111 Why Negotiation is Painful and What Can Be Done About It

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Why Negotiation is Painful and What Can Be Done About It

Why Negotiation is Painful and What Can Be Done About It

As the time of this recording, the students in the MailBox Money Mastermind are on a journey of self-discovery. They are learning right from the beginning how to effectively overcome objection and to become highly skilled negotiators. As I guide them through this process of learning, I really enjoy watching them win, and creating win / win solutions. I have them undertaking specific tasks which are designed to help them learn how to deal with rejection and how to lessen the likelihood of it occurring.

Many sales trainers sell scripts of what you are supposed to say to “get the sale”. They use techniques such as “NLP” or Neuro Linguistic Programming to help “trick” people into buying whatever happens to be for sale. I don’t believe tricks are necessary in order to complete a successful negotiation. In this episode, I want to discuss five specific topics that relate to negotiation which have helped me improve my skills.

Confidence:

The more confident you are, the more effective you can be in negotiations, right? Well, it depends.

Often confidence is faked or overstated, and we pretend that we are more confident than we really are, which can often lead to a trainwreck negotiating experience. Being “overconfident” can backfire in an instant, simply by alienating the other party. The last thing we would want to do is to intimidate or scare the other party; this never ends well. Every negotiation needs to end in a win / win scenario.

When I feel myself lacking confidence prior to a negotiation, I first take a minute to “de-rationalize” the reasons for my lack of confidence. I have this inward conversation with myself where I spell out the specific things I “think” will go wrong. I only invest a few moments on this, then shake my head and dismiss theses things as rediculous or insignificant.

Here is an example:

Dreamed incident: “The Seller will laugh at my offer”

Planned Response: I simply join them in the laughter and instead redirect the conversation to the seller’s needs (because to them, my needs really don’t matter).

Assumptions:

Have you ever thought “They won’t accept my terms or offer”? I must admit, I really do try to predict the future more often than I should, yet I realize this is a natural human instinct. In almost every situation, I incorrectly misjudge what may happen in the future, especially when I attempt to predict the actions of another in negotiations.

As humans, we often assume the answers to questions and the reactions to action which does tend to hold most people back from taking the action they need in the first place to be successful. Statistically speaking, assumptions without a basis in specific factual research are almost always incorrect. Knowing that we cannot predict the future accurately, why do we continue to try?

Instead of making assumptions, investors need to ask specific questions that result in a sharing of information. If the answers are not fully understood, further questions will help you achieve clarity. In negotiations, making assumptions can often lead to over-paying for an investment or causing the other side to lose interest and discontinue the negotiations.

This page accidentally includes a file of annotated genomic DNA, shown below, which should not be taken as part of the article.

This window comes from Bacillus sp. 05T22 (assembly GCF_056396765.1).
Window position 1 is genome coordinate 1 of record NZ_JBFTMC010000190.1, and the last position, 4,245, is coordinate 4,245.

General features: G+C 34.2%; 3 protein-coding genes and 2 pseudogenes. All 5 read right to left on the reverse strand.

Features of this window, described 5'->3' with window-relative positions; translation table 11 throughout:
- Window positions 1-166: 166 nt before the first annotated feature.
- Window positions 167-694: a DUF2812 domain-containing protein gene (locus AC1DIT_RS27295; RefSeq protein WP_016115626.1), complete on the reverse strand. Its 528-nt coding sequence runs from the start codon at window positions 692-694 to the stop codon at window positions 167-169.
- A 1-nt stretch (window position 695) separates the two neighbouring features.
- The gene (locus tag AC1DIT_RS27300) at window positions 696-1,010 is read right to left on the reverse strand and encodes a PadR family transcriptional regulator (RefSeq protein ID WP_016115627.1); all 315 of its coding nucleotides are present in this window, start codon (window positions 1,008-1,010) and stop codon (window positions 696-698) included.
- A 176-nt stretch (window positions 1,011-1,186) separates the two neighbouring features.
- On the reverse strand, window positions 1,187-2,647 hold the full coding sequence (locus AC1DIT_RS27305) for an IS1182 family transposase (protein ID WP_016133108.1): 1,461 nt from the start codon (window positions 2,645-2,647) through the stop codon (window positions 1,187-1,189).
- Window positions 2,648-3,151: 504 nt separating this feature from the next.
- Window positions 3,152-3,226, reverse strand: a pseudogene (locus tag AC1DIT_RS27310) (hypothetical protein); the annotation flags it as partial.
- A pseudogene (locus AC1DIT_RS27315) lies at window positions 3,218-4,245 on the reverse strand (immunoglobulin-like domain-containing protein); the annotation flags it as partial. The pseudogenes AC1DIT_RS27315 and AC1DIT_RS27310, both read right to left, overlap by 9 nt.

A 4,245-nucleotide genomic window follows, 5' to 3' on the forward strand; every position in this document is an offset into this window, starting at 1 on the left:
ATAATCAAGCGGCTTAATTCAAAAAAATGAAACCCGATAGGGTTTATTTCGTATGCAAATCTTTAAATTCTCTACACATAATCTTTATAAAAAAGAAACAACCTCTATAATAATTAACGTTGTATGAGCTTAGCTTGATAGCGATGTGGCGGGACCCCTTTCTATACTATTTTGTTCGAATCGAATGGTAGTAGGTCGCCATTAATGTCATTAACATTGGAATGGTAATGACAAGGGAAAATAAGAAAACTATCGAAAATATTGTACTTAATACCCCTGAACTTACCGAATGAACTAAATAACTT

Failure to Build Relationships First:

When attempting to negotiate with a complete stranger, invest some time in small talk, establishing rapport with the other person. Building rapport can be as simple as talking about the latest sports event, non-political news, or the weather.

No matter how passionate you are about politics or religion, avoid these two topics in every way possible prior to a negotiation. You only have a 50/50 shot of being on the “same team” as the other person. The risk of offending them or having them think less of you at this stage is simply not worth the small chance of reward.

Invest as much time as is practical getting to know why the other party is here, how this situation can help them, and what their expectations are.

Rejection:

Rejection will happen, it is simply part of the process. Remember though, it was the offer that was rejected, not necessarily you as a person. Be relieved when that first rejection happens. Why? Because it means the worst part is out of the way and now we can focus on getting to “yes”.

Rejection is just as painful to deliver as it is to receive, although many of you may disagree. The fact is that most people do not feel comfortable saying “no”. Now that you know this crucial fact, use it as a tool in your next negotiation.

Think of “No” as one side of a pendulum. On the other side is “yes”. If a negotiation begins with “no”, it can still swing over to the “yes” side with a focus on the other party’s needs.

Talking Too Much:

I have a Meme on my Facebook profile sometimes that says “I am sorry I slapped you, but I did not think you would ever stop talking and I panicked”. I love that saying, I really do, and I admit that I sometimes (ok often) imagine me saying just that to certain people I know.

You would be amazed how many times I have overheard what would have been a great negotiation ruined by someone who simply cannot stop talking. As social media and our obsession with electronic devices continues to increase, our social grace seems to be slipping away.

When you arrive at the moment of agreement, shake hands, acknowledge that agreement and close the sale. Don’t get caught up in going overboard trying to ask for even more after the agreement has been made. Such tactics often tend to upset (even anger) the other party and can quickly unwind what otherwise would have been a great negotiation.

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